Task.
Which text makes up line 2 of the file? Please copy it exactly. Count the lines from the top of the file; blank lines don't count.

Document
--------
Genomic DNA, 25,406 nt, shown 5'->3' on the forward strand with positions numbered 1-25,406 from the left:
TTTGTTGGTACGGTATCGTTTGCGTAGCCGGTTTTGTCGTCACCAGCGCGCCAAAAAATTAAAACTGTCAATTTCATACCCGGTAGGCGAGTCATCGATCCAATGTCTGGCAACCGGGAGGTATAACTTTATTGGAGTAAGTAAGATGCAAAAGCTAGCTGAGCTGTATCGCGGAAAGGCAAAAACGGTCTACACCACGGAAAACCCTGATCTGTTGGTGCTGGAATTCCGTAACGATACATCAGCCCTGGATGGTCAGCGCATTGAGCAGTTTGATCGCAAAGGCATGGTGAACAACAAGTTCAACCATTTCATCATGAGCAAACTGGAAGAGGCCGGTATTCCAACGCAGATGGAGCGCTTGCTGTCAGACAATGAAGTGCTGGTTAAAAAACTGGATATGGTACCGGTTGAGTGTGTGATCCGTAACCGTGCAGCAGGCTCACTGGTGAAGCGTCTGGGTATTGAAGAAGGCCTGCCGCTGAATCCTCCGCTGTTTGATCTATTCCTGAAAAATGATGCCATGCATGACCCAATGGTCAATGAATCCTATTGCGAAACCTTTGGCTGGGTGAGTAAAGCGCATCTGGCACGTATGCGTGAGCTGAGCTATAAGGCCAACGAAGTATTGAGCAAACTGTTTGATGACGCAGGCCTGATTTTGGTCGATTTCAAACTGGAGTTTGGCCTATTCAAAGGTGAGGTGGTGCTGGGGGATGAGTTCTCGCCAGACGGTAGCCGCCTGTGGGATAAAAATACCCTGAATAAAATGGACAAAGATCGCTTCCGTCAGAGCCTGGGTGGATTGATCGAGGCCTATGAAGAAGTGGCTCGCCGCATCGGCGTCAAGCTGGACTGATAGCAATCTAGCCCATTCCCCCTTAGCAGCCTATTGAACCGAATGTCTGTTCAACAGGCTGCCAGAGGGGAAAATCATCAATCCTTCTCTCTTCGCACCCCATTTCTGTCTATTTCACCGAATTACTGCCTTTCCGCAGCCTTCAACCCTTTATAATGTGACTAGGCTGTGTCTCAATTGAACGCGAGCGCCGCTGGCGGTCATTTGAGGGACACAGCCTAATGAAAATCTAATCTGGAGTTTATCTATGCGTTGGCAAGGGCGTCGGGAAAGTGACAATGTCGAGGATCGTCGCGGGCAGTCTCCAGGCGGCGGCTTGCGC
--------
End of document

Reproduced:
TTTGTTGGTACGGTATCGTTTGCGTAGCCGGTTTTGTCGTCACCAGCGCGCCAAAAAATTAAAACTGTCAATTTCATACCCGGTAGGCGAGTCATCGATCCAATGTCTGGCAACCGGGAGGTATAACTTTATTGGAGTAAGTAAGATGCAAAAGCTAGCTGAGCTGTATCGCGGAAAGGCAAAAACGGTCTACACCACGGAAAACCCTGATCTGTTGGTGCTGGAATTCCGTAACGATACATCAGCCCTGGATGGTCAGCGCATTGAGCAGTTTGATCGCAAAGGCATGGTGAACAACAAGTTCAACCATTTCATCATGAGCAAACTGGAAGAGGCCGGTATTCCAACGCAGATGGAGCGCTTGCTGTCAGACAATGAAGTGCTGGTTAAAAAACTGGATATGGTACCGGTTGAGTGTGTGATCCGTAACCGTGCAGCAGGCTCACTGGTGAAGCGTCTGGGTATTGAAGAAGGCCTGCCGCTGAATCCTCCGCTGTTTGATCTATTCCTGAAAAATGATGCCATGCATGACCCAATGGTCAATGAATCCTATTGCGAAACCTTTGGCTGGGTGAGTAAAGCGCATCTGGCACGTATGCGTGAGCTGAGCTATAAGGCCAACGAAGTATTGAGCAAACTGTTTGATGACGCAGGCCTGATTTTGGTCGATTTCAAACTGGAGTTTGGCCTATTCAAAGGTGAGGTGGTGCTGGGGGATGAGTTCTCGCCAGACGGTAGCCGCCTGTGGGATAAAAATACCCTGAATAAAATGGACAAAGATCGCTTCCGTCAGAGCCTGGGTGGATTGATCGAGGCCTATGAAGAAGTGGCTCGCCGCATCGGCGTCAAGCTGGACTGATAGCAATCTAGCCCATTCCCCCTTAGCAGCCTATTGAACCGAATGTCTGTTCAACAGGCTGCCAGAGGGGAAAATCATCAATCCTTCTCTCTTCGCACCCCATTTCTGTCTATTTCACCGAATTACTGCCTTTCCGCAGCCTTCAACCCTTTATAATGTGACTAGGCTGTGTCTCAATTGAACGCGAGCGCCGCTGGCGGTCATTTGAGGGACACAGCCTAATGAAAATCTAATCTGGAGTTTATCTATGCGTTGGCAAGGGCGTCGGGAAAGTGACAATGTCGAGGATCGTCGCGGGCAGTCTCCAGGCGGCGGCTTGCGC